Patrick to Receive Patrick TrophyPosted on January 14, 2013 by Mike Vogel
The Washington Capitals have been in business for nearly half of the existence of the National Hockey League; for 38 out of the 95 years since the league first set up operations back in 1917. When Adam Oates gets enshrined into the Hockey Hall of Fame next month in Toronto, he’ll become the sixth former Capitals player to earn the game’s highest individual honor. Like Hall of Fame enshrinement, the Lester Patrick Trophy is also an individual honor. The Patrick Trophy is an award given annually to multiple recipients “for outstanding service in hockey in the United States since 1966.” More than 100 have received the Patrick Trophy over the years, and on Monday night in Dallas, Capitals’ president Dick Patrick will become the first with a Washington connection to join their ranks. For Patrick, the Trophy is even more special. It is named after his grandfather, one of the architects of the game who began leaving his mark on hockey more than a century ago. “It is a very nice, great honor,” says Patrick, “and it probably does mean something special to me because it is named after my grandfather. I believe it stands for contributing to hockey in the United States, which is quite an honor and very important for the U.S. teams – all the NHL really – but for the teams in the U.S. it is quite an honor.” Lester Patrick was a pro hockey player prior to the birth of the NHL, and he and his brother Frank built and operated the first indoor hockey rinks in Western Canada. The Patrick brothers also started the Pacific Coast Hockey Association and Lester Patrick had an influence on several rule changes in the game’s early years, most notably the introduction of the center red line. Lester Patrick’s two sons, Lynn and Murray “Muzz” Patrick, were also involved in the game at the NHL level for several decades. Dick’s father Muzz was the general manager of the New York Rangers for nearly a decade during the 1950s and ‘60s, and his uncle Lynn was the GM of the Boston Bruins during the same time span. Dick Patrick grew up living and breathing the game, just as his ancestors had. “It’s just sort of around you,” says Patrick of his relationship with hockey, “and you grow up, and your dad’s running a team, there are coaches around [even in the] summer in the off-season. My Uncle Lynn was running Boston, and he would come down with his family for a weekend. Phil Watson, who coached for both of them, might come out for the day, and they were old teammates from the Rangers. “It wasn’t odd, it was just something that was always around, conversations at the dining room table, and I was exposed to a lot of guys in the game, a lot of NHL managers, coaches, players. As I got to the age where I was going to the games with my dad and my family there were certain rules where if the Rangers won or came from behind to tie, I was allowed to go into the locker room, which was a huge treat for a kid to meet the players. “I always thought that NHL hockey players were the greatest class of athletes in the world, not just for their skills, but for their temperament, their personalities, and how nice they are.” Those of us who are currently involved in the game know that adage holds very true to this day. The Patrick family’s involvement in the game of hockey stretches back more than a century, and Dick Patrick’s involvement in the Capitals spans more than three decades of the team’s existence. “I’ve looked at the Patrick family as being in the bedrock to the NHL,” says Ted Leonsis, the majority owner of Monumental Sports and Entertainment. “ And Dick is an old school, traditional, hockey man. He really is. He authentically celebrates it in everything he does. He got married and the day after his wedding, he and his wife went to a hockey game, and then went on their honeymoon. His wife said to me, ‘So I knew from day one of the marriage where the priorities were, honeymoon or hockey game.’ “I consider Dick a friend, a mentor, he’s my partner, but whenever there’s been anything related to hockey, a decision, I always defer to Dick because his instincts and judgments are sound and rooted in the most basic fundamentals of what the league is all about.” During Patrick’s tenure with the Capitals, he has overseen the franchise’s turnaround from sad-sack expansion punching bag in the early 1980s to a perennial threat for the Stanley Cup over the next decade and a half. He helped oversee the team’s move from suburban Maryland to downtown D.C. in the late ‘90s, and then helped orchestrate and engineer the team’s move to its state-of-the-art practice facility – The Kettler Capitals Iceplex – in Arlington, Va. early in the 21st century. “He’s seen so much,” says Leonsis. “He’s really, really emotionally connected to the health and well-being of the team and the players. He goes out of his way not to show it. But when we lose in the playoffs, he’s in more pain than anybody, and I would say one of the personal drivers that I have in investing and working hard trying to win a Cup is that no one deserves having a Stanley Cup on his résumé more than Dick Patrick. “If I close my eyes, and I know you’re not supposed to jinx it, but I don’t think he would do anything with the Stanley Cup but bring it to bed with him and spoon with the Cup.” Patrick and a legion of Caps fans hope he gets that opportunity to spoon with Lord Stanley's grail very soon. After claiming the Lester Patrick Trophy on Monday, claiming the Cup is all that remains for Patrick to accomplish in the game his ancestors helped to shape.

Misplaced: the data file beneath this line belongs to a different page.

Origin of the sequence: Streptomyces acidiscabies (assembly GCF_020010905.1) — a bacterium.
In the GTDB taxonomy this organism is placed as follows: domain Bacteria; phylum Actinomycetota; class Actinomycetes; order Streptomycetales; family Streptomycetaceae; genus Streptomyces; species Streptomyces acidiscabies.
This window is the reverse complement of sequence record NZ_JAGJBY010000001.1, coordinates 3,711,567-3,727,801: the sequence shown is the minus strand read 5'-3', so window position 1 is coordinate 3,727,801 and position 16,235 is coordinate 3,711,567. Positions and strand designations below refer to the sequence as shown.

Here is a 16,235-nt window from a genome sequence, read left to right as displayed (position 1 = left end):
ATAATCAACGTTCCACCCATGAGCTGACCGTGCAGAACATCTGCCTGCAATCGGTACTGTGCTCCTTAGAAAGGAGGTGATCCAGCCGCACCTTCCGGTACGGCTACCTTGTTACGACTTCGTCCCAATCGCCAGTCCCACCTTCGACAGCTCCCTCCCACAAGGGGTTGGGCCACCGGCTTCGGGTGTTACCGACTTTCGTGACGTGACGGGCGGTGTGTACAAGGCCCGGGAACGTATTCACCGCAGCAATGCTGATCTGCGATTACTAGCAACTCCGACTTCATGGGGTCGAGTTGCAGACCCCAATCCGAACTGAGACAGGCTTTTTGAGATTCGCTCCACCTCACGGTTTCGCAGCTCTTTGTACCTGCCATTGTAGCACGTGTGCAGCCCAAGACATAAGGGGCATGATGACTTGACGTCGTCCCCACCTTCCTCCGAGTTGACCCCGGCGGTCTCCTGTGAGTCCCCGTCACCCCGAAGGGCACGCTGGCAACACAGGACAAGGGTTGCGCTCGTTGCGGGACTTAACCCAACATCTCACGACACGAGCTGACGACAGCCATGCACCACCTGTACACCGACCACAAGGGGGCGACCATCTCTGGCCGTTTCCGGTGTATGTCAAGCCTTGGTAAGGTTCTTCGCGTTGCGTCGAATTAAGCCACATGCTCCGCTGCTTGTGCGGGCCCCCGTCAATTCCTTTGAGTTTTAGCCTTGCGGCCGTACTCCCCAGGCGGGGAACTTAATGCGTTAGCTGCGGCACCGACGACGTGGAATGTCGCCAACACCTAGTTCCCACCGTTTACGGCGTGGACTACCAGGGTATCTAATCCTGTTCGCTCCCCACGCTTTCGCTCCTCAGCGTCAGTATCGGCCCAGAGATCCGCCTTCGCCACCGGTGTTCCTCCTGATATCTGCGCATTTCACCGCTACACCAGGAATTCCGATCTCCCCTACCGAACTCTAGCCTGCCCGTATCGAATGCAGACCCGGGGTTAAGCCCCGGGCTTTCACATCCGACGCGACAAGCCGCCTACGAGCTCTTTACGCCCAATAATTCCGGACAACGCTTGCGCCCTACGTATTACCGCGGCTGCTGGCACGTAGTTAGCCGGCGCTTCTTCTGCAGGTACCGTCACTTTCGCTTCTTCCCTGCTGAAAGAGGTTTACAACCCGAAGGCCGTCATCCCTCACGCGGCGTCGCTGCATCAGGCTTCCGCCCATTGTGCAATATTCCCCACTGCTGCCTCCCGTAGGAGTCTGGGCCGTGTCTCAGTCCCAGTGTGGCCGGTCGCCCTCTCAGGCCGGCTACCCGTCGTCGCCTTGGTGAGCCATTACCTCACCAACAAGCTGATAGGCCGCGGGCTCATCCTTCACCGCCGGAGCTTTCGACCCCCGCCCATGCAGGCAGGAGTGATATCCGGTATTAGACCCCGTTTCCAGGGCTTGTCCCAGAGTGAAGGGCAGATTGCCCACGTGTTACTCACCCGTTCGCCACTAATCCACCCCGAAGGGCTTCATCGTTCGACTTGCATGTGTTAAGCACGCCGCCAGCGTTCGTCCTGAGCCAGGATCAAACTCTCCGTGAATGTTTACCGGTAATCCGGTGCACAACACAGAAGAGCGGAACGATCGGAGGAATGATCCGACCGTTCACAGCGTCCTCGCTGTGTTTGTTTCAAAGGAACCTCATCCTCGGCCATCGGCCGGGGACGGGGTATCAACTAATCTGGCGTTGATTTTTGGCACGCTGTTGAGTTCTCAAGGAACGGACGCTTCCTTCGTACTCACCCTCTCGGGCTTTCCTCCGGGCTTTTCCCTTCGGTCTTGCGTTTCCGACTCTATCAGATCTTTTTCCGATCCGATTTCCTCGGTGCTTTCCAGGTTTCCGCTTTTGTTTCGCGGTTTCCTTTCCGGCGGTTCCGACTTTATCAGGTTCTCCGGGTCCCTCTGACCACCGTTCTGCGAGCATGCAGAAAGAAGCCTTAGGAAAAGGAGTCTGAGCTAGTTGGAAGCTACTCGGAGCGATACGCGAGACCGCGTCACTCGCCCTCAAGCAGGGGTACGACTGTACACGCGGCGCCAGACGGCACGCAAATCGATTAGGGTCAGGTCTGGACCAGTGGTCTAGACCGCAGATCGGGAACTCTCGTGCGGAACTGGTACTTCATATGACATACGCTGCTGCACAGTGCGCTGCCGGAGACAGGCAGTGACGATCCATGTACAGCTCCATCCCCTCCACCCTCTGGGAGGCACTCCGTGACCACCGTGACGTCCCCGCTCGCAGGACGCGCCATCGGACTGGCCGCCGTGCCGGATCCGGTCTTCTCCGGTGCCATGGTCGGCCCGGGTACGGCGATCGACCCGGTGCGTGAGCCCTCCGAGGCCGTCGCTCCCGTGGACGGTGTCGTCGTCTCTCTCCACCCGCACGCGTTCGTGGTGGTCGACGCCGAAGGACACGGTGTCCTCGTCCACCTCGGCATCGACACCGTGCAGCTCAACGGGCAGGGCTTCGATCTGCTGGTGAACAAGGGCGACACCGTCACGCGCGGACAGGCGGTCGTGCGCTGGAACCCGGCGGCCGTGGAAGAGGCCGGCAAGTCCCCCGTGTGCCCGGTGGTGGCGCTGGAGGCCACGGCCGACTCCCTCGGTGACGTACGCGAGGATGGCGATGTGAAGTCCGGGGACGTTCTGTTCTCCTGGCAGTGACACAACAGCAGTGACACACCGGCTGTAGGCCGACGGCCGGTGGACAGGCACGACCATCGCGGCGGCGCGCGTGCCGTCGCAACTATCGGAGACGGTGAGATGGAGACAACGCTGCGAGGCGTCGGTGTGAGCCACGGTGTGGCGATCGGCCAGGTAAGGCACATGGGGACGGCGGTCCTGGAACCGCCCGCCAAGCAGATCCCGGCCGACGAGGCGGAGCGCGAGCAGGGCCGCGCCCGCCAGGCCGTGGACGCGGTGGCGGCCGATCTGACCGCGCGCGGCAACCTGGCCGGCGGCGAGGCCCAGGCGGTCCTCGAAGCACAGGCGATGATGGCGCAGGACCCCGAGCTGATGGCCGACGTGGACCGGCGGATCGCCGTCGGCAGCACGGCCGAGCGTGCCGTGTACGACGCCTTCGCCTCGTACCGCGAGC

Last week, I had the opportunity to sit down and chat with Caps president Dick Patrick in advance of his Lester Patrick ceremony in Dallas tonight. One of the subjects we discussed at length was his initial involvement with the Capitals more than three decades ago and the team’s subsequent hiring